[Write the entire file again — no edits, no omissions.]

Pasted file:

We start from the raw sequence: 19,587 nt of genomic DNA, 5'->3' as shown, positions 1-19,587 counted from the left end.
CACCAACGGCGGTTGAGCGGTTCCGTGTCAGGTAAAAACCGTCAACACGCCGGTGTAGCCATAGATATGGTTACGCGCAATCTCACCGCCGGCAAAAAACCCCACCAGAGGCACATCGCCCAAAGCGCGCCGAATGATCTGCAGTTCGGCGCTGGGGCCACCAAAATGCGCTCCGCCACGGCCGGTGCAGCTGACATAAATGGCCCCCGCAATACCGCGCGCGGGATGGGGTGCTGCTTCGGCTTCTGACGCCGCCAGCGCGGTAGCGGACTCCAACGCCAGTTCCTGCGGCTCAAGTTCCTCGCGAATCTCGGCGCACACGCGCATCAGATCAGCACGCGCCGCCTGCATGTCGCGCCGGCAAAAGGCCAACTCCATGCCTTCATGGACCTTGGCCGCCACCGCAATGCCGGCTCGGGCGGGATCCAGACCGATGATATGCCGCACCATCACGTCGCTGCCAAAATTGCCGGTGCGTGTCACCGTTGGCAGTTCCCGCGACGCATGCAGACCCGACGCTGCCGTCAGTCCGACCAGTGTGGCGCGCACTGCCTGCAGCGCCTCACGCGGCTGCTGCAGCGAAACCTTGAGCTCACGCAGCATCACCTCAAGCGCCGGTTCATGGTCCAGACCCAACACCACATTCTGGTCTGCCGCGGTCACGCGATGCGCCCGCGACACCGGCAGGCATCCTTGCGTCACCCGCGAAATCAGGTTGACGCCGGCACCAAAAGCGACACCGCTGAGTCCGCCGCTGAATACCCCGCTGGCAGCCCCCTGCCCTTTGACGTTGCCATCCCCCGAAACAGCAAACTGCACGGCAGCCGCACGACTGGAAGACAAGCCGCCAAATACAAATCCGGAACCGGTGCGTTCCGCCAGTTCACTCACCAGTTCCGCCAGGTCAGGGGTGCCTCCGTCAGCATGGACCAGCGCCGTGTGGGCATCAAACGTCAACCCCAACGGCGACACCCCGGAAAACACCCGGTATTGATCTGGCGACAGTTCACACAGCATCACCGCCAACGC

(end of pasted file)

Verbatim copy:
We start from the raw sequence: 19,587 nt of genomic DNA, 5'->3' as shown, positions 1-19,587 counted from the left end.
CACCAACGGCGGTTGAGCGGTTCCGTGTCAGGTAAAAACCGTCAACACGCCGGTGTAGCCATAGATATGGTTACGCGCAATCTCACCGCCGGCAAAAAACCCCACCAGAGGCACATCGCCCAAAGCGCGCCGAATGATCTGCAGTTCGGCGCTGGGGCCACCAAAATGCGCTCCGCCACGGCCGGTGCAGCTGACATAAATGGCCCCCGCAATACCGCGCGCGGGATGGGGTGCTGCTTCGGCTTCTGACGCCGCCAGCGCGGTAGCGGACTCCAACGCCAGTTCCTGCGGCTCAAGTTCCTCGCGAATCTCGGCGCACACGCGCATCAGATCAGCACGCGCCGCCTGCATGTCGCGCCGGCAAAAGGCCAACTCCATGCCTTCATGGACCTTGGCCGCCACCGCAATGCCGGCTCGGGCGGGATCCAGACCGATGATATGCCGCACCATCACGTCGCTGCCAAAATTGCCGGTGCGTGTCACCGTTGGCAGTTCCCGCGACGCATGCAGACCCGACGCTGCCGTCAGTCCGACCAGTGTGGCGCGCACTGCCTGCAGCGCCTCACGCGGCTGCTGCAGCGAAACCTTGAGCTCACGCAGCATCACCTCAAGCGCCGGTTCATGGTCCAGACCCAACACCACATTCTGGTCTGCCGCGGTCACGCGATGCGCCCGCGACACCGGCAGGCATCCTTGCGTCACCCGCGAAATCAGGTTGACGCCGGCACCAAAAGCGACACCGCTGAGTCCGCCGCTGAATACCCCGCTGGCAGCCCCCTGCCCTTTGACGTTGCCATCCCCCGAAACAGCAAACTGCACGGCAGCCGCACGACTGGAAGACAAGCCGCCAAATACAAATCCGGAACCGGTGCGTTCCGCCAGTTCACTCACCAGTTCCGCCAGGTCAGGGGTGCCTCCGTCAGCATGGACCAGCGCCGTGTGGGCATCAAACGTCAACCCCAACGGCGACACCCCGGAAAACACCCGGTATTGATCTGGCGACAGTTCACACAGCATCACCGCCAACGC